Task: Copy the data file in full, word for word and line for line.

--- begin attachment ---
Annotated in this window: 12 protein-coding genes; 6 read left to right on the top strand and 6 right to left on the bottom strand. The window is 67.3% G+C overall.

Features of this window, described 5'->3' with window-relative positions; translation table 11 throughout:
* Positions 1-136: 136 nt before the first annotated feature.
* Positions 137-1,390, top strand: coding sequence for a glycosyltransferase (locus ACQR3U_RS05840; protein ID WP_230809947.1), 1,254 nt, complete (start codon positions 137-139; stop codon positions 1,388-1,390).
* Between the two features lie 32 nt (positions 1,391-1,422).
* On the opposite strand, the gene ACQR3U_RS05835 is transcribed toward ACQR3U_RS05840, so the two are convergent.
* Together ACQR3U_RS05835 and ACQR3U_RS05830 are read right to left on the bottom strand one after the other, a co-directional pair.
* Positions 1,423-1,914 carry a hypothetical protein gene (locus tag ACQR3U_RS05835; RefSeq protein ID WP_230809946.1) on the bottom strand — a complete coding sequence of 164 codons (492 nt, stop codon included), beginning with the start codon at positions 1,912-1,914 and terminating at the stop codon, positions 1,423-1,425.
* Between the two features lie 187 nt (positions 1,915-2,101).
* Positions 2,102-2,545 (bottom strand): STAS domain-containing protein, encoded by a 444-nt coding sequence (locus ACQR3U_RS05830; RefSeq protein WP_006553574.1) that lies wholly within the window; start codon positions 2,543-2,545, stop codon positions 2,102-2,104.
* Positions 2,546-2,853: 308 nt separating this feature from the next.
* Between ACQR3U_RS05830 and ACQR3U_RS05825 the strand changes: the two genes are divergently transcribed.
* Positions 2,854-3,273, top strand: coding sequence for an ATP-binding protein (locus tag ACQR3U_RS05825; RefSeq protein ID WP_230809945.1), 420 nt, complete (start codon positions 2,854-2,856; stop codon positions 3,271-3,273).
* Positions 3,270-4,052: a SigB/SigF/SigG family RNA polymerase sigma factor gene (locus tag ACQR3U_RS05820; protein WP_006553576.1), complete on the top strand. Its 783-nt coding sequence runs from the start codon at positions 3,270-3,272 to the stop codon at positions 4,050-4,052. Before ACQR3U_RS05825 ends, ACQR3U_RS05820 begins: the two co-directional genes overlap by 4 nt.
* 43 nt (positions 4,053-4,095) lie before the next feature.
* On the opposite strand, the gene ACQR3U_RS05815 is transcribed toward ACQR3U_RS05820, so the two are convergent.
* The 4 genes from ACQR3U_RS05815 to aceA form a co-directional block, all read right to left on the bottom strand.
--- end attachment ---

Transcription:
Annotated in this window: 12 protein-coding genes; 6 read left to right on the top strand and 6 right to left on the bottom strand. The window is 67.3% G+C overall.

Features of this window, described 5'->3' with window-relative positions; translation table 11 throughout:
* Positions 1-136: 136 nt before the first annotated feature.
* Positions 137-1,390, top strand: coding sequence for a glycosyltransferase (locus ACQR3U_RS05840; protein ID WP_230809947.1), 1,254 nt, complete (start codon positions 137-139; stop codon positions 1,388-1,390).
* Between the two features lie 32 nt (positions 1,391-1,422).
* On the opposite strand, the gene ACQR3U_RS05835 is transcribed toward ACQR3U_RS05840, so the two are convergent.
* Together ACQR3U_RS05835 and ACQR3U_RS05830 are read right to left on the bottom strand one after the other, a co-directional pair.
* Positions 1,423-1,914 carry a hypothetical protein gene (locus tag ACQR3U_RS05835; RefSeq protein ID WP_230809946.1) on the bottom strand — a complete coding sequence of 164 codons (492 nt, stop codon included), beginning with the start codon at positions 1,912-1,914 and terminating at the stop codon, positions 1,423-1,425.
* Between the two features lie 187 nt (positions 1,915-2,101).
* Positions 2,102-2,545 (bottom strand): STAS domain-containing protein, encoded by a 444-nt coding sequence (locus ACQR3U_RS05830; RefSeq protein WP_006553574.1) that lies wholly within the window; start codon positions 2,543-2,545, stop codon positions 2,102-2,104.
* Positions 2,546-2,853: 308 nt separating this feature from the next.
* Between ACQR3U_RS05830 and ACQR3U_RS05825 the strand changes: the two genes are divergently transcribed.
* Positions 2,854-3,273, top strand: coding sequence for an ATP-binding protein (locus tag ACQR3U_RS05825; RefSeq protein ID WP_230809945.1), 420 nt, complete (start codon positions 2,854-2,856; stop codon positions 3,271-3,273).
* Positions 3,270-4,052: a SigB/SigF/SigG family RNA polymerase sigma factor gene (locus tag ACQR3U_RS05820; protein WP_006553576.1), complete on the top strand. Its 783-nt coding sequence runs from the start codon at positions 3,270-3,272 to the stop codon at positions 4,050-4,052. Before ACQR3U_RS05825 ends, ACQR3U_RS05820 begins: the two co-directional genes overlap by 4 nt.
* 43 nt (positions 4,053-4,095) lie before the next feature.
* On the opposite strand, the gene ACQR3U_RS05815 is transcribed toward ACQR3U_RS05820, so the two are convergent.
* The 4 genes from ACQR3U_RS05815 to aceA form a co-directional block, all read right to left on the bottom strand.